What do you do when someone tells you that you can’t do something or shouldn’t do something? I recall as a child and trying to convince someone that they shouldn’t smoke. After that conversation, the habit became even worse.
Communication with “at risk” individuals can result in an experience of shame. After being “helped” there is a risk that they feel worse than they did before they came in for help.
“Fetal alcohol spectrum disorders (FASDs) are a group of conditions that can occur in a person whose mother drank alcohol during pregnancy. These effects can include physical problems and problems with behaviour and learning. Often, a person with an FASD has a mix of these problems.”
“FASDs are caused by a woman drinking alcohol during pregnancy. Alcohol in the mother’s blood passes to the baby through the umbilical cord. When a woman drinks alcohol, so does her baby.”
“A person with an FASD might have:
• Abnormal facial features, such as a smooth ridge between the nose and upper lip (this ridge is called the philtrum)
• Small head size
• Shorter-than-average height
• Low body weight
• Poor coordination
• Hyperactive behavior
• Difficulty with attention
• Poor memory
• Difficulty in school (especially with math)
• Learning disabilities
• Speech and language delays
• Intellectual disability or low IQ
• Poor reasoning and judgment skills
• Sleep and sucking problems as a baby
• Vision or hearing problems
• Problems with the heart, kidneys, or bones”
-Centre for Disease Control and Prevention
Did you know that the Government of Alberta has a program for FASD prevention? It’s called PCAP (Parent Child Assistance Program) and it’s comprised of compassionate and wise people throughout Alberta. PCAP makes a difference by working with women who are at risk of having an alcohol affected pregnancy.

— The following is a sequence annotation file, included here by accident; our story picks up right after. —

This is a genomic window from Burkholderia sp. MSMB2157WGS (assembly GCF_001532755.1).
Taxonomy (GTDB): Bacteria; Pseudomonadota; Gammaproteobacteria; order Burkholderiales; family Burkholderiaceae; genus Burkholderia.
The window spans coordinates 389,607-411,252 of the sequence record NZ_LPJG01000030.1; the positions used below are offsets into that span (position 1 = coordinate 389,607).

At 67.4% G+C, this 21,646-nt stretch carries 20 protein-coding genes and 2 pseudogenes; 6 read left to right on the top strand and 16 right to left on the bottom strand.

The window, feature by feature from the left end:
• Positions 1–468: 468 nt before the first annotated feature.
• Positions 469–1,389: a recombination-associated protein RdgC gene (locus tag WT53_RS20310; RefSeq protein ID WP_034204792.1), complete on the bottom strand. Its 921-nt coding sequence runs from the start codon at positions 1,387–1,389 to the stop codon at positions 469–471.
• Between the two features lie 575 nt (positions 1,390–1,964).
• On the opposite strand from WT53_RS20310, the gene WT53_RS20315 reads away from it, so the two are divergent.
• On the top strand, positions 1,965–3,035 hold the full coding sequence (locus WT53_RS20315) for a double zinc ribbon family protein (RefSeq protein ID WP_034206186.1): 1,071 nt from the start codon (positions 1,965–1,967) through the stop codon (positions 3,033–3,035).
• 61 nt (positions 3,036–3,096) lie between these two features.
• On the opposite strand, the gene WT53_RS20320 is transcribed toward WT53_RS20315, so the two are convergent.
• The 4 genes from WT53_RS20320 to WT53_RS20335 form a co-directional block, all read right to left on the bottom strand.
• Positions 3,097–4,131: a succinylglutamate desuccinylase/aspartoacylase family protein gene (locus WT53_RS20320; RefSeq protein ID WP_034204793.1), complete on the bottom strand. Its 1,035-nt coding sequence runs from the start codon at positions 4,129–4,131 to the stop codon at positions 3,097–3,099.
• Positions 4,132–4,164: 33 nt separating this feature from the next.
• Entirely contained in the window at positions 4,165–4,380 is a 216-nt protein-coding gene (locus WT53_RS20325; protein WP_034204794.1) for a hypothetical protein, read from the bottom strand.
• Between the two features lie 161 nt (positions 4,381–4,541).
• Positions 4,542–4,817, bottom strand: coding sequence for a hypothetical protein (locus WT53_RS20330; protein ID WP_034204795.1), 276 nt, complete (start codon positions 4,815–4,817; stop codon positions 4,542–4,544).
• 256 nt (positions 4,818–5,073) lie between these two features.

What if coaching skills could be employed, to empower at risk individuals? What if coaching, along with other tools, could help those at risk of an alcohol affected pregnancy to formulate goals and inspire them to develop an action plan for how they will achieve their goals?
I recently had a second opportunity to work with PCAP at their AGM where they take time to come together and participate in learning sessions and a lot more. Last year they asked me to share relevant Daring Way themes that would be most applicable to their context like a deeper dive into compassion, empathy, values, shame and trust. This year they asked me to facilitate a full day coaching workshop. They had a whole day of learning new, highly effective questioning skills, connecting with each other and learning from each other.… more tools for their tool belts.
In this workshop they learned what coaching is and what it is not. They also had the opportunity to learn coaching techniques and tools by practicing coaching skills and by being coached. To facilitate a day with so many committed, compassionate and skilled individuals was an experience that I won’t soon forget.
If you know anyone who is at risk, please look up PCAP. No one should have to struggle alone.